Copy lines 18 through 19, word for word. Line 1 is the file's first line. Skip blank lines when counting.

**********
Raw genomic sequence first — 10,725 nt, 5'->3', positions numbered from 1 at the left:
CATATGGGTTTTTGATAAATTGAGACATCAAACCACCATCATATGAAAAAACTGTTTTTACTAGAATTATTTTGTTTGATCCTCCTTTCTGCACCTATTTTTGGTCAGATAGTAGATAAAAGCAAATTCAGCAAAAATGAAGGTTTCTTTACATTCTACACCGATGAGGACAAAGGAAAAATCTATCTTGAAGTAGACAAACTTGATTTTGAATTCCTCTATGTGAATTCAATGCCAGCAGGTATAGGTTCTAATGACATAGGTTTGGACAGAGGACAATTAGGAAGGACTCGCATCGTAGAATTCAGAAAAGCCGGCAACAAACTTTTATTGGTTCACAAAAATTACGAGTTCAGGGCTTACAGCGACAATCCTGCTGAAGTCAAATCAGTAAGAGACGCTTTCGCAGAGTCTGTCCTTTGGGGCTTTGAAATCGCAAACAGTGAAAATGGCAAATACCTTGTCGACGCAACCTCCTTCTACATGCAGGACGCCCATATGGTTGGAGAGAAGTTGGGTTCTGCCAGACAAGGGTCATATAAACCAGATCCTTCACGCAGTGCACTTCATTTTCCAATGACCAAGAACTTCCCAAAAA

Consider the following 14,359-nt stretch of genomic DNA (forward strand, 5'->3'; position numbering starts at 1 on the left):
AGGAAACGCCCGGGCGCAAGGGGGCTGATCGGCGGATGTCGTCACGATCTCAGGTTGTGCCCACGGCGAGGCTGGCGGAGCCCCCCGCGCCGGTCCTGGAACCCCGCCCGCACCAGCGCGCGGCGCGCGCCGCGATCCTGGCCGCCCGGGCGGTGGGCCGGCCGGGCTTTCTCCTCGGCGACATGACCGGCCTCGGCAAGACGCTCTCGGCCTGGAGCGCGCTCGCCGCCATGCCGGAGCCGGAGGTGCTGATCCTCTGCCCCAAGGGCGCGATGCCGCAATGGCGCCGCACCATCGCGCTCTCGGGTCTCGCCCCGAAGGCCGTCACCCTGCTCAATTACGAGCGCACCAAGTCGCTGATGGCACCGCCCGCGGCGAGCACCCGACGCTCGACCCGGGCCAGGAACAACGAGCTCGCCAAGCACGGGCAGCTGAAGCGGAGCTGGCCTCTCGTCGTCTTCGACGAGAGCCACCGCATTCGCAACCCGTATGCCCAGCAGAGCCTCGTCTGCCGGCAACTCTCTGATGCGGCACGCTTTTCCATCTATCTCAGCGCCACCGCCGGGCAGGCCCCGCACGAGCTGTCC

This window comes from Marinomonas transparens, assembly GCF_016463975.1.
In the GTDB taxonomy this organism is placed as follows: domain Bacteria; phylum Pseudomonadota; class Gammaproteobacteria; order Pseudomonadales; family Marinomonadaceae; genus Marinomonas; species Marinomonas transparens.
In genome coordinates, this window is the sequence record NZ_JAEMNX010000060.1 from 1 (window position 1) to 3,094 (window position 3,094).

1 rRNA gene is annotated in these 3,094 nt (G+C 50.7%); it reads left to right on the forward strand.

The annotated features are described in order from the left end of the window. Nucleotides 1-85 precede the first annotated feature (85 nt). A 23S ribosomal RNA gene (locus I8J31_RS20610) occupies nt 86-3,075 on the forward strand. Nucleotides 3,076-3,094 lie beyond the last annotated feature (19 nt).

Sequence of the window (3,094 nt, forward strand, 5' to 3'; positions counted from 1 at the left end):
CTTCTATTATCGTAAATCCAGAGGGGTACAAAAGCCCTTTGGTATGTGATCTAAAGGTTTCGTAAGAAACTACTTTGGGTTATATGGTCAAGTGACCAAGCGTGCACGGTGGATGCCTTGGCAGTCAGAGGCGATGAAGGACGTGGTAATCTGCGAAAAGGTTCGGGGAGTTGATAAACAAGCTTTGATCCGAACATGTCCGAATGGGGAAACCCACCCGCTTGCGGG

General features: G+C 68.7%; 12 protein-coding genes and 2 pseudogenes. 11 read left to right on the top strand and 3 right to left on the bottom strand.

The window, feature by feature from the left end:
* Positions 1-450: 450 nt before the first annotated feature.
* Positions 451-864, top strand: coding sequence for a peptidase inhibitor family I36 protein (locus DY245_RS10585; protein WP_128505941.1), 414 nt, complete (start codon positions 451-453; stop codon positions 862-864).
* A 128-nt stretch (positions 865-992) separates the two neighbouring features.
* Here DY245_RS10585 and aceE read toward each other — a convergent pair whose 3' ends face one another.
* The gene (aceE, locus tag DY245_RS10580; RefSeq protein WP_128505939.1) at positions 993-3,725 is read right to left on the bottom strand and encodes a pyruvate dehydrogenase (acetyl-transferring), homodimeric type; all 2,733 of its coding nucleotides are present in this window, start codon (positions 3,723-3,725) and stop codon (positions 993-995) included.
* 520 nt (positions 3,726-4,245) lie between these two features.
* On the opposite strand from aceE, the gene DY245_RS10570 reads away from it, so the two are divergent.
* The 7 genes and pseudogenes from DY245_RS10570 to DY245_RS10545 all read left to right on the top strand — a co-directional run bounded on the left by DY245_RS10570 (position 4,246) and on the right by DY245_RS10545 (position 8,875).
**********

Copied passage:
* The gene (aceE, locus tag DY245_RS10580; RefSeq protein WP_128505939.1) at positions 993-3,725 is read right to left on the bottom strand and encodes a pyruvate dehydrogenase (acetyl-transferring), homodimeric type; all 2,733 of its coding nucleotides are present in this window, start codon (positions 3,723-3,725) and stop codon (positions 993-995) included.
* 520 nt (positions 3,726-4,245) lie between these two features.